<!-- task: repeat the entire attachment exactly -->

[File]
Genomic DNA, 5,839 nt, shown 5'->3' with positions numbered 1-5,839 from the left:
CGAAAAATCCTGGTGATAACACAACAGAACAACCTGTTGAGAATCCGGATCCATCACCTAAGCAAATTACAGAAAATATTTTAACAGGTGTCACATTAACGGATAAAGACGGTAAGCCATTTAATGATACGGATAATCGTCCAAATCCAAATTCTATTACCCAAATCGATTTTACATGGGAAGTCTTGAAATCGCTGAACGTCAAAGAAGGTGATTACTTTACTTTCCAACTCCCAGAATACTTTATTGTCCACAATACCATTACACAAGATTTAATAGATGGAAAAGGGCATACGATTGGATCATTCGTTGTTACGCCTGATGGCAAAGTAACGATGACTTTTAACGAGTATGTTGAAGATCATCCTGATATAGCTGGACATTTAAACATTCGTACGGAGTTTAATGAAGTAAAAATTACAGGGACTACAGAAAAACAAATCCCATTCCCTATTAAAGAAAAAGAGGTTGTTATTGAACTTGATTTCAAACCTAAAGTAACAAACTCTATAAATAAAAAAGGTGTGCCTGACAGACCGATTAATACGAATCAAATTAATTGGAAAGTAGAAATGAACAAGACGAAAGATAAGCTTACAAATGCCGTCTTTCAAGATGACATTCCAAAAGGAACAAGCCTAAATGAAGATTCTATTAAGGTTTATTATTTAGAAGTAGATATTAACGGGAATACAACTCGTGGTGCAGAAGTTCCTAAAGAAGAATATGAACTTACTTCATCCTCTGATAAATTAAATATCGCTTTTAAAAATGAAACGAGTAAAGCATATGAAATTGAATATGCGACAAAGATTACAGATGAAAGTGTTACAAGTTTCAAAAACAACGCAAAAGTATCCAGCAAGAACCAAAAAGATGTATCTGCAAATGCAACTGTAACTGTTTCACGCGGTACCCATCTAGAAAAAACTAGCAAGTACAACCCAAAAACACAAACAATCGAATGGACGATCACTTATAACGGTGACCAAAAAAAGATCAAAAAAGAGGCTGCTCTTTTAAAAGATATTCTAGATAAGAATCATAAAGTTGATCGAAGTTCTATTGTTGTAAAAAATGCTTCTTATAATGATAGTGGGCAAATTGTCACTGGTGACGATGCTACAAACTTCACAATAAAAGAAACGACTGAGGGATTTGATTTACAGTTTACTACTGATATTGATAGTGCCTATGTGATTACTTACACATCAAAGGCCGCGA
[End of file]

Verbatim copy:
Genomic DNA, 5,839 nt, shown 5'->3' with positions numbered 1-5,839 from the left:
CGAAAAATCCTGGTGATAACACAACAGAACAACCTGTTGAGAATCCGGATCCATCACCTAAGCAAATTACAGAAAATATTTTAACAGGTGTCACATTAACGGATAAAGACGGTAAGCCATTTAATGATACGGATAATCGTCCAAATCCAAATTCTATTACCCAAATCGATTTTACATGGGAAGTCTTGAAATCGCTGAACGTCAAAGAAGGTGATTACTTTACTTTCCAACTCCCAGAATACTTTATTGTCCACAATACCATTACACAAGATTTAATAGATGGAAAAGGGCATACGATTGGATCATTCGTTGTTACGCCTGATGGCAAAGTAACGATGACTTTTAACGAGTATGTTGAAGATCATCCTGATATAGCTGGACATTTAAACATTCGTACGGAGTTTAATGAAGTAAAAATTACAGGGACTACAGAAAAACAAATCCCATTCCCTATTAAAGAAAAAGAGGTTGTTATTGAACTTGATTTCAAACCTAAAGTAACAAACTCTATAAATAAAAAAGGTGTGCCTGACAGACCGATTAATACGAATCAAATTAATTGGAAAGTAGAAATGAACAAGACGAAAGATAAGCTTACAAATGCCGTCTTTCAAGATGACATTCCAAAAGGAACAAGCCTAAATGAAGATTCTATTAAGGTTTATTATTTAGAAGTAGATATTAACGGGAATACAACTCGTGGTGCAGAAGTTCCTAAAGAAGAATATGAACTTACTTCATCCTCTGATAAATTAAATATCGCTTTTAAAAATGAAACGAGTAAAGCATATGAAATTGAATATGCGACAAAGATTACAGATGAAAGTGTTACAAGTTTCAAAAACAACGCAAAAGTATCCAGCAAGAACCAAAAAGATGTATCTGCAAATGCAACTGTAACTGTTTCACGCGGTACCCATCTAGAAAAAACTAGCAAGTACAACCCAAAAACACAAACAATCGAATGGACGATCACTTATAACGGTGACCAAAAAAAGATCAAAAAAGAGGCTGCTCTTTTAAAAGATATTCTAGATAAGAATCATAAAGTTGATCGAAGTTCTATTGTTGTAAAAAATGCTTCTTATAATGATAGTGGGCAAATTGTCACTGGTGACGATGCTACAAACTTCACAATAAAAGAAACGACTGAGGGATTTGATTTACAGTTTACTACTGATATTGATAGTGCCTATGTGATTACTTACACATCAAAGGCCGCGA